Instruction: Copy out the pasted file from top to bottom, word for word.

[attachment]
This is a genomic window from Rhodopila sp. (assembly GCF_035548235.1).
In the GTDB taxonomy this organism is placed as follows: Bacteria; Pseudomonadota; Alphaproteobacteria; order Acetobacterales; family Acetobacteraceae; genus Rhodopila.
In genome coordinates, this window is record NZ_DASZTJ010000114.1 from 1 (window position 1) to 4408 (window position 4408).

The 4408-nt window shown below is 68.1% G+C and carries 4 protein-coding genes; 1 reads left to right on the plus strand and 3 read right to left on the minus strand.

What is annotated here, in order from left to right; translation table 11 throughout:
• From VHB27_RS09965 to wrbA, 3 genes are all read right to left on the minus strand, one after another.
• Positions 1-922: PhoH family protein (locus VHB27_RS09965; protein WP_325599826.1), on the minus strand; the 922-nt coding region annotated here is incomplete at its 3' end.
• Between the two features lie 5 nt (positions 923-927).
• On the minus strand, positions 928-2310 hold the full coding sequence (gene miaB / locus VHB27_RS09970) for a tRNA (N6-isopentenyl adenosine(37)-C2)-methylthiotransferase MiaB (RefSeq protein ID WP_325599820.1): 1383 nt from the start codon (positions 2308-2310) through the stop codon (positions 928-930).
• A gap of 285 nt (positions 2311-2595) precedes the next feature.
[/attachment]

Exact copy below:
This is a genomic window from Rhodopila sp. (assembly GCF_035548235.1).
In the GTDB taxonomy this organism is placed as follows: Bacteria; Pseudomonadota; Alphaproteobacteria; order Acetobacterales; family Acetobacteraceae; genus Rhodopila.
In genome coordinates, this window is record NZ_DASZTJ010000114.1 from 1 (window position 1) to 4408 (window position 4408).

The 4408-nt window shown below is 68.1% G+C and carries 4 protein-coding genes; 1 reads left to right on the plus strand and 3 read right to left on the minus strand.

What is annotated here, in order from left to right; translation table 11 throughout:
• From VHB27_RS09965 to wrbA, 3 genes are all read right to left on the minus strand, one after another.
• Positions 1-922: PhoH family protein (locus VHB27_RS09965; protein WP_325599826.1), on the minus strand; the 922-nt coding region annotated here is incomplete at its 3' end.
• Between the two features lie 5 nt (positions 923-927).
• On the minus strand, positions 928-2310 hold the full coding sequence (gene miaB / locus VHB27_RS09970) for a tRNA (N6-isopentenyl adenosine(37)-C2)-methylthiotransferase MiaB (RefSeq protein ID WP_325599820.1): 1383 nt from the start codon (positions 2308-2310) through the stop codon (positions 928-930).
• A gap of 285 nt (positions 2311-2595) precedes the next feature.